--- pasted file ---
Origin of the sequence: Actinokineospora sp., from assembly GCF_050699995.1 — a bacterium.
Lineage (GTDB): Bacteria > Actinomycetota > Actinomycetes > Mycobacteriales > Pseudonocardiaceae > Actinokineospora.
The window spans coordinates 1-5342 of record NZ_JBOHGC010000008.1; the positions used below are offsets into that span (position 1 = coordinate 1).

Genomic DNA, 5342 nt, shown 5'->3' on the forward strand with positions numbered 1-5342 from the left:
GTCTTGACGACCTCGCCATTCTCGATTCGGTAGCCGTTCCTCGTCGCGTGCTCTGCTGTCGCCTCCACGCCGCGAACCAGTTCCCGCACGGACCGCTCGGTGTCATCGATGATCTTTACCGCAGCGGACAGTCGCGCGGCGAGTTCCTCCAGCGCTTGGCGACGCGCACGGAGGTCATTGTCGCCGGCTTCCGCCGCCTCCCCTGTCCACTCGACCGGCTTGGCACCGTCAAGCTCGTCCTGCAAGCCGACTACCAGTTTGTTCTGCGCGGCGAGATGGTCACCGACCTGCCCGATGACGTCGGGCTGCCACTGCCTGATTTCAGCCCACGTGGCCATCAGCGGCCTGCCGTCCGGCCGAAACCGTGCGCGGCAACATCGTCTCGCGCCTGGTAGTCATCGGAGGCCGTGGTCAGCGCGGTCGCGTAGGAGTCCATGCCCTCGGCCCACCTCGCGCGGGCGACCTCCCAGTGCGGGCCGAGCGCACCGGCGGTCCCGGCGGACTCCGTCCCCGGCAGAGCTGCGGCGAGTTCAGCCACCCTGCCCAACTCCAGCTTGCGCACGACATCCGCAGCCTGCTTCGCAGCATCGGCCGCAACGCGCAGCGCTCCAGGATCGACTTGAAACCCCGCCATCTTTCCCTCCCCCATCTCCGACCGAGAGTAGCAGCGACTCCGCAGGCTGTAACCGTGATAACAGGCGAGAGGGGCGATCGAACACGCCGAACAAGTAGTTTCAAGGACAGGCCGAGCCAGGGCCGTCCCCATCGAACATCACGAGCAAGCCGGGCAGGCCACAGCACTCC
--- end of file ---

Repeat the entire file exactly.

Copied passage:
Origin of the sequence: Actinokineospora sp., from assembly GCF_050699995.1 — a bacterium.
Lineage (GTDB): Bacteria > Actinomycetota > Actinomycetes > Mycobacteriales > Pseudonocardiaceae > Actinokineospora.
The window spans coordinates 1-5342 of record NZ_JBOHGC010000008.1; the positions used below are offsets into that span (position 1 = coordinate 1).

Genomic DNA, 5342 nt, shown 5'->3' on the forward strand with positions numbered 1-5342 from the left:
GTCTTGACGACCTCGCCATTCTCGATTCGGTAGCCGTTCCTCGTCGCGTGCTCTGCTGTCGCCTCCACGCCGCGAACCAGTTCCCGCACGGACCGCTCGGTGTCATCGATGATCTTTACCGCAGCGGACAGTCGCGCGGCGAGTTCCTCCAGCGCTTGGCGACGCGCACGGAGGTCATTGTCGCCGGCTTCCGCCGCCTCCCCTGTCCACTCGACCGGCTTGGCACCGTCAAGCTCGTCCTGCAAGCCGACTACCAGTTTGTTCTGCGCGGCGAGATGGTCACCGACCTGCCCGATGACGTCGGGCTGCCACTGCCTGATTTCAGCCCACGTGGCCATCAGCGGCCTGCCGTCCGGCCGAAACCGTGCGCGGCAACATCGTCTCGCGCCTGGTAGTCATCGGAGGCCGTGGTCAGCGCGGTCGCGTAGGAGTCCATGCCCTCGGCCCACCTCGCGCGGGCGACCTCCCAGTGCGGGCCGAGCGCACCGGCGGTCCCGGCGGACTCCGTCCCCGGCAGAGCTGCGGCGAGTTCAGCCACCCTGCCCAACTCCAGCTTGCGCACGACATCCGCAGCCTGCTTCGCAGCATCGGCCGCAACGCGCAGCGCTCCAGGATCGACTTGAAACCCCGCCATCTTTCCCTCCCCCATCTCCGACCGAGAGTAGCAGCGACTCCGCAGGCTGTAACCGTGATAACAGGCGAGAGGGGCGATCGAACACGCCGAACAAGTAGTTTCAAGGACAGGCCGAGCCAGGGCCGTCCCCATCGAACATCACGAGCAAGCCGGGCAGGCCACAGCACTCC